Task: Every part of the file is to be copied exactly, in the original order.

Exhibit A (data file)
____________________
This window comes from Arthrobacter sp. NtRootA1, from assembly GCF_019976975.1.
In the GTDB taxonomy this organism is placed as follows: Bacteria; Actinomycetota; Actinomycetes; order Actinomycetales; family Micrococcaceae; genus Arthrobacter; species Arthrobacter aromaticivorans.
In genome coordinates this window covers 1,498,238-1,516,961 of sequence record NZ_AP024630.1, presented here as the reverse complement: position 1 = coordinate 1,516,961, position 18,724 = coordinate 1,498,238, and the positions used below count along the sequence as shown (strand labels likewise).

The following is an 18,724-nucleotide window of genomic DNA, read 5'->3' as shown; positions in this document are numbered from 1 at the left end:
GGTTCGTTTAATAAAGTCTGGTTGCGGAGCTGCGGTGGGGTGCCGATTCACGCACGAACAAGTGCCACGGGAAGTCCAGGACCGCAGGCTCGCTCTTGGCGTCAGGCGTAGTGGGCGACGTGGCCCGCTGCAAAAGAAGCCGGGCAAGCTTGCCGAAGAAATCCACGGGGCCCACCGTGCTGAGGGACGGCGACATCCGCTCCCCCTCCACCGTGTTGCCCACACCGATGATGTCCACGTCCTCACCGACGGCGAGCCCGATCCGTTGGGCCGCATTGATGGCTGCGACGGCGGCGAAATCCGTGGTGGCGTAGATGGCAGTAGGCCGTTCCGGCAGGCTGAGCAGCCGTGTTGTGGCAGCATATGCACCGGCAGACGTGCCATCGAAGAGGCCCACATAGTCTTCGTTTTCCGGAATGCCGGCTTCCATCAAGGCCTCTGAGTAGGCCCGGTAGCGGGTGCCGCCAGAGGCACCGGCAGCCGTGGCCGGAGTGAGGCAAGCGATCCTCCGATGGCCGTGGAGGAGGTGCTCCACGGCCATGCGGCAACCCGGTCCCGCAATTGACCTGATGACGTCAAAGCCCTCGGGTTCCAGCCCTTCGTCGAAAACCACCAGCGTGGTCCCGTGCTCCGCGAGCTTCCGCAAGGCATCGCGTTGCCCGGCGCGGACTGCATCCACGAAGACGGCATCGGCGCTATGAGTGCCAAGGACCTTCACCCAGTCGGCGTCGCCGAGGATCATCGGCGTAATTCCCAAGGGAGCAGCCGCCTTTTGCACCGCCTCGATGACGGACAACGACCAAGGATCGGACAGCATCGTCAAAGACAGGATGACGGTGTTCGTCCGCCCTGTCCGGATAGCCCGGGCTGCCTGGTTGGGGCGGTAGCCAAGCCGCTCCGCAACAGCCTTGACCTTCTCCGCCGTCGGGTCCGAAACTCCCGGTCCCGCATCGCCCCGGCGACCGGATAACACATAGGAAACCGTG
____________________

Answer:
This window comes from Arthrobacter sp. NtRootA1, from assembly GCF_019976975.1.
In the GTDB taxonomy this organism is placed as follows: Bacteria; Actinomycetota; Actinomycetes; order Actinomycetales; family Micrococcaceae; genus Arthrobacter; species Arthrobacter aromaticivorans.
In genome coordinates this window covers 1,498,238-1,516,961 of sequence record NZ_AP024630.1, presented here as the reverse complement: position 1 = coordinate 1,516,961, position 18,724 = coordinate 1,498,238, and the positions used below count along the sequence as shown (strand labels likewise).

The following is an 18,724-nucleotide window of genomic DNA, read 5'->3' as shown; positions in this document are numbered from 1 at the left end:
GGTTCGTTTAATAAAGTCTGGTTGCGGAGCTGCGGTGGGGTGCCGATTCACGCACGAACAAGTGCCACGGGAAGTCCAGGACCGCAGGCTCGCTCTTGGCGTCAGGCGTAGTGGGCGACGTGGCCCGCTGCAAAAGAAGCCGGGCAAGCTTGCCGAAGAAATCCACGGGGCCCACCGTGCTGAGGGACGGCGACATCCGCTCCCCCTCCACCGTGTTGCCCACACCGATGATGTCCACGTCCTCACCGACGGCGAGCCCGATCCGTTGGGCCGCATTGATGGCTGCGACGGCGGCGAAATCCGTGGTGGCGTAGATGGCAGTAGGCCGTTCCGGCAGGCTGAGCAGCCGTGTTGTGGCAGCATATGCACCGGCAGACGTGCCATCGAAGAGGCCCACATAGTCTTCGTTTTCCGGAATGCCGGCTTCCATCAAGGCCTCTGAGTAGGCCCGGTAGCGGGTGCCGCCAGAGGCACCGGCAGCCGTGGCCGGAGTGAGGCAAGCGATCCTCCGATGGCCGTGGAGGAGGTGCTCCACGGCCATGCGGCAACCCGGTCCCGCAATTGACCTGATGACGTCAAAGCCCTCGGGTTCCAGCCCTTCGTCGAAAACCACCAGCGTGGTCCCGTGCTCCGCGAGCTTCCGCAAGGCATCGCGTTGCCCGGCGCGGACTGCATCCACGAAGACGGCATCGGCGCTATGAGTGCCAAGGACCTTCACCCAGTCGGCGTCGCCGAGGATCATCGGCGTAATTCCCAAGGGAGCAGCCGCCTTTTGCACCGCCTCGATGACGGACAACGACCAAGGATCGGACAGCATCGTCAAAGACAGGATGACGGTGTTCGTCCGCCCTGTCCGGATAGCCCGGGCTGCCTGGTTGGGGCGGTAGCCAAGCCGCTCCGCAACAGCCTTGACCTTCTCCGCCGTCGGGTCCGAAACTCCCGGTCCCGCATCGCCCCGGCGACCGGATAACACATAGGAAACCGTG